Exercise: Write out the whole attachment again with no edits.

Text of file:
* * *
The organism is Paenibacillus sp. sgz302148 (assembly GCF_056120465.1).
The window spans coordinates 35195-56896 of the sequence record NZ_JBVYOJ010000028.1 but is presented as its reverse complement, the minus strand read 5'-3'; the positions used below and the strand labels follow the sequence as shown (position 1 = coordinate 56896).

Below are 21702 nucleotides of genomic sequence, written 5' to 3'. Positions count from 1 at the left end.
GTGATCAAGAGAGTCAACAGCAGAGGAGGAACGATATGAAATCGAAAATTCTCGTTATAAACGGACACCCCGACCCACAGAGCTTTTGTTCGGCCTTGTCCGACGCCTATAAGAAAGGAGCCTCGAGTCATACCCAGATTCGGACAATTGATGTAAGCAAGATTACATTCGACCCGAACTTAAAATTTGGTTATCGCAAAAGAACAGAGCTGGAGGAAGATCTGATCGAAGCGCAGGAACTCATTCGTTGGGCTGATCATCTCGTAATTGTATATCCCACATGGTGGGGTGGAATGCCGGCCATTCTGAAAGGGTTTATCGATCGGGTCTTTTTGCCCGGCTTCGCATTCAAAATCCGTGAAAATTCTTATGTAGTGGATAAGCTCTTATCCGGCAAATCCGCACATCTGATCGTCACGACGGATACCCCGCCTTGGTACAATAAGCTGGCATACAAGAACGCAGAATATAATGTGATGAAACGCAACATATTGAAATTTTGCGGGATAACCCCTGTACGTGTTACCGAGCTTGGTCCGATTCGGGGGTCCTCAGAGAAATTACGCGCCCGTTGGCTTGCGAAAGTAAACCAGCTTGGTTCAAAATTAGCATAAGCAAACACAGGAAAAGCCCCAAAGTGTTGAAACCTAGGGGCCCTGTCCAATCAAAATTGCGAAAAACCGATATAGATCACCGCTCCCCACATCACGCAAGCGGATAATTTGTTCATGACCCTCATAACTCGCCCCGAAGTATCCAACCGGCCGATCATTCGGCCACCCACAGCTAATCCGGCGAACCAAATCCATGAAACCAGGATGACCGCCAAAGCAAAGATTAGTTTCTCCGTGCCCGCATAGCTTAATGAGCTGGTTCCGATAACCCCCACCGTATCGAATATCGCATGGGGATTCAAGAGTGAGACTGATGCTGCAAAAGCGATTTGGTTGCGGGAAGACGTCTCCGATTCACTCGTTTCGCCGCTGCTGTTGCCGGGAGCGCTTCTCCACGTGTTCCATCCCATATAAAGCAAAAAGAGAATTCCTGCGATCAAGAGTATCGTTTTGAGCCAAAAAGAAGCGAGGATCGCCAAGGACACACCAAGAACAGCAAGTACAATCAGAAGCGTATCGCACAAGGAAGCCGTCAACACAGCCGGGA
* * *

The organism is Paenibacillus sp. sgz302148 (assembly GCF_056120465.1).
The window spans coordinates 35195-56896 of the sequence record NZ_JBVYOJ010000028.1 but is presented as its reverse complement, the minus strand read 5'-3'; the positions used below and the strand labels follow the sequence as shown (position 1 = coordinate 56896).

Below are 21702 nucleotides of genomic sequence, written 5' to 3'. Positions count from 1 at the left end.
GTGATCAAGAGAGTCAACAGCAGAGGAGGAACGATATGAAATCGAAAATTCTCGTTATAAACGGACACCCCGACCCACAGAGCTTTTGTTCGGCCTTGTCCGACGCCTATAAGAAAGGAGCCTCGAGTCATACCCAGATTCGGACAATTGATGTAAGCAAGATTACATTCGACCCGAACTTAAAATTTGGTTATCGCAAAAGAACAGAGCTGGAGGAAGATCTGATCGAAGCGCAGGAACTCATTCGTTGGGCTGATCATCTCGTAATTGTATATCCCACATGGTGGGGTGGAATGCCGGCCATTCTGAAAGGGTTTATCGATCGGGTCTTTTTGCCCGGCTTCGCATTCAAAATCCGTGAAAATTCTTATGTAGTGGATAAGCTCTTATCCGGCAAATCCGCACATCTGATCGTCACGACGGATACCCCGCCTTGGTACAATAAGCTGGCATACAAGAACGCAGAATATAATGTGATGAAACGCAACATATTGAAATTTTGCGGGATAACCCCTGTACGTGTTACCGAGCTTGGTCCGATTCGGGGGTCCTCAGAGAAATTACGCGCCCGTTGGCTTGCGAAAGTAAACCAGCTTGGTTCAAAATTAGCATAAGCAAACACAGGAAAAGCCCCAAAGTGTTGAAACCTAGGGGCCCTGTCCAATCAAAATTGCGAAAAACCGATATAGATCACCGCTCCCCACATCACGCAAGCGGATAATTTGTTCATGACCCTCATAACTCGCCCCGAAGTATCCAACCGGCCGATCATTCGGCCACCCACAGCTAATCCGGCGAACCAAATCCATGAAACCAGGATGACCGCCAAAGCAAAGATTAGTTTCTCCGTGCCCGCATAGCTTAATGAGCTGGTTCCGATAACCCCCACCGTATCGAATATCGCATGGGGATTCAAGAGTGAGACTGATGCTGCAAAAGCGATTTGGTTGCGGGAAGACGTCTCCGATTCACTCGTTTCGCCGCTGCTGTTGCCGGGAGCGCTTCTCCACGTGTTCCATCCCATATAAAGCAAAAAGAGAATTCCTGCGATCAAGAGTATCGTTTTGAGCCAAAAAGAAGCGAGGATCGCCAAGGACACACCAAGAACAGCAAGTACAATCAGAAGCGTATCGCACAAGGAAGCCGTCAACACAGCCGGGA